Green light for bilateral trade negotiations between US and EU

The European Council gave green light to the European Commission to enter into formal bilateral trade negotiations with the United States of America. With the mandate to negotiate the Transatlantic Trade and Investment Partnership (TTIP) deal with the US, European Member States set out the objectives the Commission should follow in the negotiations on behalf of the EU.

The 3 main elements of the mandate are:

1) Market Access

  • Tariffs: Removal of nearly all duties on transatlantic trade in industrial and agricultural products.
  • Rules of origin: Reconciliation of the EU and US approaches to facilitate trade, while taking into account the interests of the EU producers.
  • Trade defence measures: The EU wants to establish a regular dialogue on anti-dumping and anti-subsidy measures with the US, without prejudice to its rights to use such measures in the framework of the relevant WTO rules.
  • Services: Opening of service sectors by both sides towards new sectors, such as the transport sector. Recognition of European professional qualifications on the other side of the Atlantic and that EU companies and their subsidiaries will be able to operate in the US under the same conditions as American domestic companies.
  • Investment: Achievement of the highest levels of liberalisation and investment protection that both sides have negotiated to date in other trade deals. Guarantees of protection against expropriation, a rule of free transfer of funds, fair and equitable treatment, and a level playing field for the EU companies investing in the US.
  • Public procurement: Opening up access to government procurement markets at all levels of government without discrimination for European companies and an increase in transparency regarding tendering procedures and getting rid of local content requirements.

2) Regulatory issues and non-tariff barriers towards a more integrated transatlantic marketplace

  • Reduction of unnecessary costs (‘behind-the-border’) and delays for companies, while maintaining high levels of health, safety, consumer and environmental protection.
  • Both sides envisage a framework for a "living agreement" that allows for progressively greater regulatory convergence over time against defined targets and deadlines. This will make it possible not only to eliminate existing barriers, but also to prevent the creation of new ones in the future.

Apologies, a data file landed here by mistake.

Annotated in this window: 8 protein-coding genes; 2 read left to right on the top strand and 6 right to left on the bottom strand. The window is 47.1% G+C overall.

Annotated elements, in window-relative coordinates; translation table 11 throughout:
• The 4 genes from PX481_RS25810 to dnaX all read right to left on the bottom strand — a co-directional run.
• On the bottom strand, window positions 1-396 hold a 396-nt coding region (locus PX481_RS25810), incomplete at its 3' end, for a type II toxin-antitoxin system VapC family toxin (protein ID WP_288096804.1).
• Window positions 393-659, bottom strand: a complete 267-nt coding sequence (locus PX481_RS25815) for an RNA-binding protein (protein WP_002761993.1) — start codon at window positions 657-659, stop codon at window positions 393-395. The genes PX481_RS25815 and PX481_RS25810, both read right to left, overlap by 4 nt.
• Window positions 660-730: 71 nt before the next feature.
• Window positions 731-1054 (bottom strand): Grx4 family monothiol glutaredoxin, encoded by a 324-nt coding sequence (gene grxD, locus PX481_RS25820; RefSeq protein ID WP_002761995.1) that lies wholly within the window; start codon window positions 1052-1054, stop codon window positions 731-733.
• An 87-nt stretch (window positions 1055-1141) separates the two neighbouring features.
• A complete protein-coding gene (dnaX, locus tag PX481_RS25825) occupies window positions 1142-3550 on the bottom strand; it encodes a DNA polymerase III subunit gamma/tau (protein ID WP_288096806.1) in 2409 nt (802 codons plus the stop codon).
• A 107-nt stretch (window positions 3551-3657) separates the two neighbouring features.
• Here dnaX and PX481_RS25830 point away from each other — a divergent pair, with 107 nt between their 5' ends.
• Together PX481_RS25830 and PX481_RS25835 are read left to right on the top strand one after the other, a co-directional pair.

3) Addressing Shared Global Trade Challenges and Opportunities in the 21st century

  • Maintenance of high intellectual property rights, not necessarily harmonisation, but to identify a number of specific issues where divergences will be addressed. For the EU side, Geographical Indications (GIs) are of particular importance in that context.
  • Respect of social and environmental aspects of trade and sustainable development.

An economic study (MEMO/13/211) by the Centre for Economic Policy Research, London shows that EU exports to the US would go up by 28%. EU and US trade with the rest of the world would also increase by over €33 billion. If such an ambitious agreement were achieved, it is expected that every year an average European household would gain an extra €545 and the economy would be boosted by 0.5% to up to 1% of GDP, or €119 billion annually, once fully implemented.

Consumer organisations on both continents warn, however, that consumer rights should not be scarified for economic goals. The European Consumer Organisation (BEUC) calls for a transparent process which does not lead to a watering down of consumer standards as official channels allow US industry to give its input throughout the negotiation process. BEUC is concerned that excluding civil society will lead to an uninformed and imbalanced outcome. Monique Goyens, Director General of BEUC, commented: “Trade talks between the EU and US will affect almost every aspect of our life. Data protection, food safety or medical devices are not the sole prerogative of business and politicians.”

Gerd Billen, president of the Federation of German Consumer Organisations said: “We expect that the negotiation leads to an upwards harmonisation and not to a further round of downwards deregulation.” Delicate issues regarding consumer protection are the labelling of food products in terms of genetic modification as well as treatment of poultry with chlorine and hormone treated meat.

As soon as the US administration is ready, negotiations with the Commission can start. The launch of formal negotiations will probably take place before the summer.


Further information:


'Reducing Transatlantic Barriers to Trade and Investment: An Economic Assessment', Centre for Economic Policy Research, London and 

Transatlantic Trade and Investment Partnership (TTIP)

Q&A about the TTIP

Source: EU Commission